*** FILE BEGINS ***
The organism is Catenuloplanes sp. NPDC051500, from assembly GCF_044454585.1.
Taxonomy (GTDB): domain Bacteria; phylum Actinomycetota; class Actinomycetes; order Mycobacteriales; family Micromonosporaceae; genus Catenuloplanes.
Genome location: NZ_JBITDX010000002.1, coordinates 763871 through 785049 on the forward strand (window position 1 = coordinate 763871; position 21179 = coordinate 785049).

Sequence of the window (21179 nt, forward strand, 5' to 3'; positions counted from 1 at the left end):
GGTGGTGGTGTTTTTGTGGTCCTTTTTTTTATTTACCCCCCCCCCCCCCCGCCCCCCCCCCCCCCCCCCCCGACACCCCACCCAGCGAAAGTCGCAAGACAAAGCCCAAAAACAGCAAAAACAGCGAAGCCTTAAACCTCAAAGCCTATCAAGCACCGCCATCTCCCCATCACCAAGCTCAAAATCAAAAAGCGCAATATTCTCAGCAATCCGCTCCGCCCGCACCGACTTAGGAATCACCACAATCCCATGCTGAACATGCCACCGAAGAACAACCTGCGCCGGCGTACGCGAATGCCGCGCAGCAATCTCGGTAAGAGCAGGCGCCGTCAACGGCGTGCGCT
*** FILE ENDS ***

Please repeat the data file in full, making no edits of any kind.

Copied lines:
The organism is Catenuloplanes sp. NPDC051500, from assembly GCF_044454585.1.
Taxonomy (GTDB): domain Bacteria; phylum Actinomycetota; class Actinomycetes; order Mycobacteriales; family Micromonosporaceae; genus Catenuloplanes.
Genome location: NZ_JBITDX010000002.1, coordinates 763871 through 785049 on the forward strand (window position 1 = coordinate 763871; position 21179 = coordinate 785049).

Sequence of the window (21179 nt, forward strand, 5' to 3'; positions counted from 1 at the left end):
GGTGGTGGTGTTTTTGTGGTCCTTTTTTTTATTTACCCCCCCCCCCCCCCGCCCCCCCCCCCCCCCCCCCCGACACCCCACCCAGCGAAAGTCGCAAGACAAAGCCCAAAAACAGCAAAAACAGCGAAGCCTTAAACCTCAAAGCCTATCAAGCACCGCCATCTCCCCATCACCAAGCTCAAAATCAAAAAGCGCAATATTCTCAGCAATCCGCTCCGCCCGCACCGACTTAGGAATCACCACAATCCCATGCTGAACATGCCACCGAAGAACAACCTGCGCCGGCGTACGCGAATGCCGCGCAGCAATCTCGGTAAGAGCAGGCGCCGTCAACGGCGTGCGCT